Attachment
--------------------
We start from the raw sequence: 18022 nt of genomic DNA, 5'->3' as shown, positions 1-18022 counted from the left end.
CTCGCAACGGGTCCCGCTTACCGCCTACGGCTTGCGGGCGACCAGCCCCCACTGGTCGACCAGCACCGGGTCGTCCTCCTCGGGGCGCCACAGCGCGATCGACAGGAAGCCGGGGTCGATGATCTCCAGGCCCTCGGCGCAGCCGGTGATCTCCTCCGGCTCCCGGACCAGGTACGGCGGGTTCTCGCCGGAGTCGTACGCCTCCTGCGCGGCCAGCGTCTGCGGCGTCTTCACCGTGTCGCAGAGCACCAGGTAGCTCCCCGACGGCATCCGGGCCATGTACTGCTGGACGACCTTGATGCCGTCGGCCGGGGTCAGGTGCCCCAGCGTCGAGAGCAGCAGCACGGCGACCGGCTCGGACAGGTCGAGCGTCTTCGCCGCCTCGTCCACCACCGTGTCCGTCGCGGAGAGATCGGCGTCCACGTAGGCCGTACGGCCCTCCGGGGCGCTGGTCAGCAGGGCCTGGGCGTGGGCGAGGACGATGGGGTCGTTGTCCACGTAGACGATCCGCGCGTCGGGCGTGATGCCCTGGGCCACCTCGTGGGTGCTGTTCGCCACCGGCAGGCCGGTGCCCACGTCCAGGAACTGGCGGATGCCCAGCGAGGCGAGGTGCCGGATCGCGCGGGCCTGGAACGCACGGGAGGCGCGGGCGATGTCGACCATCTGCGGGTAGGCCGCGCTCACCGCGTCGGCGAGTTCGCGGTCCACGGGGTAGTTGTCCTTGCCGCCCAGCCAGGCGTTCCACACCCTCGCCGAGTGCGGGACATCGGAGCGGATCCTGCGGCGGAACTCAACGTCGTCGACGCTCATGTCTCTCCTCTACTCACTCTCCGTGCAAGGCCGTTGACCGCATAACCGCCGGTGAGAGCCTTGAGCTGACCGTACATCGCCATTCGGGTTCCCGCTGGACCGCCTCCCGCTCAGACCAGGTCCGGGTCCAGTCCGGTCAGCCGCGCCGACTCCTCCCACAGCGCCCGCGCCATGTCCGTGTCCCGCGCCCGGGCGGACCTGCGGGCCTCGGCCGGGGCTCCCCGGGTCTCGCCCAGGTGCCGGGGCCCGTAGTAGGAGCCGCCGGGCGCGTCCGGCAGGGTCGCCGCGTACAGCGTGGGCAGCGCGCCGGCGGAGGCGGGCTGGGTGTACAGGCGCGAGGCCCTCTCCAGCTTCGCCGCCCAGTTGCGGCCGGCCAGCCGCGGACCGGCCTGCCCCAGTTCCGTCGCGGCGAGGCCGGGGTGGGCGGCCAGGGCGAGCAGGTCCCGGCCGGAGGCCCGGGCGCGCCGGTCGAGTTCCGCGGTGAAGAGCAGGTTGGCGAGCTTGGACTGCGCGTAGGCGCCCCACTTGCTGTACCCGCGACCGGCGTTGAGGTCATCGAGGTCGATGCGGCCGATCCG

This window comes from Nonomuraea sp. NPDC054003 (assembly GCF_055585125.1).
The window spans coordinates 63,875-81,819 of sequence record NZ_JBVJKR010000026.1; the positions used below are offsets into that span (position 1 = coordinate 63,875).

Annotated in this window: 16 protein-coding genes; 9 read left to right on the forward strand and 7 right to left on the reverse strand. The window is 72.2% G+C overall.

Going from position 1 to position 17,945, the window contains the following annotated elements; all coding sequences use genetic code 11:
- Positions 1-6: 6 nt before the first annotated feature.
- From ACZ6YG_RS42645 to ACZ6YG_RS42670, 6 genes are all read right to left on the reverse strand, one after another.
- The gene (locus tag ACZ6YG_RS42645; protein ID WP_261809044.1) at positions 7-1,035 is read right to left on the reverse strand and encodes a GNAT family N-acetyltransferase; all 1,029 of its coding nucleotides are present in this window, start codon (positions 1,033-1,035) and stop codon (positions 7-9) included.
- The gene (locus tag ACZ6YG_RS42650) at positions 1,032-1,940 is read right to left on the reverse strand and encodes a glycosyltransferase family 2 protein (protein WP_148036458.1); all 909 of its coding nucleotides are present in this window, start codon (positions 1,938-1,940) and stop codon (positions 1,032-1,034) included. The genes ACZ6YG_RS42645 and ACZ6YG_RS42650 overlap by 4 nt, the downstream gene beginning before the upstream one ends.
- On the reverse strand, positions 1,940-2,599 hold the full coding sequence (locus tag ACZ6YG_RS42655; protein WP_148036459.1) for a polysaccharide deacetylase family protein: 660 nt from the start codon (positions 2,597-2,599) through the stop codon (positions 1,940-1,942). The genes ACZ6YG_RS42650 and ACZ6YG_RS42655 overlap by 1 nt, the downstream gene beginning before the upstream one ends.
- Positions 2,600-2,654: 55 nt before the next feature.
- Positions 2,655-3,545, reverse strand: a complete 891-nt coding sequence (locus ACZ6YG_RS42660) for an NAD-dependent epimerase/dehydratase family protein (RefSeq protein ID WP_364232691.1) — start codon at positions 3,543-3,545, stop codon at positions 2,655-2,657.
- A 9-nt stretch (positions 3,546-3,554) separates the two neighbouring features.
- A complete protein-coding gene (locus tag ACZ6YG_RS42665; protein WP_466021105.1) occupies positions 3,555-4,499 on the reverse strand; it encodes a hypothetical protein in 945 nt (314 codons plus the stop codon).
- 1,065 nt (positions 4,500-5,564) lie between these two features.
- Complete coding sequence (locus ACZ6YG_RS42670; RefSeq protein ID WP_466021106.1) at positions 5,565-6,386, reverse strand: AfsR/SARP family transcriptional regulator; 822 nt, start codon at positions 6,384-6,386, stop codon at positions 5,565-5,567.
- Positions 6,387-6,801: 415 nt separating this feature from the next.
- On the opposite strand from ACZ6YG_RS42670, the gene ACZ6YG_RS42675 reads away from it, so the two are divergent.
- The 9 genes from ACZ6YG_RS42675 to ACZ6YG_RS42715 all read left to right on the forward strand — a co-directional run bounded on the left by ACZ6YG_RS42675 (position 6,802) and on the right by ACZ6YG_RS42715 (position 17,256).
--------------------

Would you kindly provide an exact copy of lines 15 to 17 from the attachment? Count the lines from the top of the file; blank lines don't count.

- A complete protein-coding gene (locus tag ACZ6YG_RS42665; protein WP_466021105.1) occupies positions 3,555-4,499 on the reverse strand; it encodes a hypothetical protein in 945 nt (314 codons plus the stop codon).
- 1,065 nt (positions 4,500-5,564) lie between these two features.
- Complete coding sequence (locus ACZ6YG_RS42670; RefSeq protein ID WP_466021106.1) at positions 5,565-6,386, reverse strand: AfsR/SARP family transcriptional regulator; 822 nt, start codon at positions 6,384-6,386, stop codon at positions 5,565-5,567.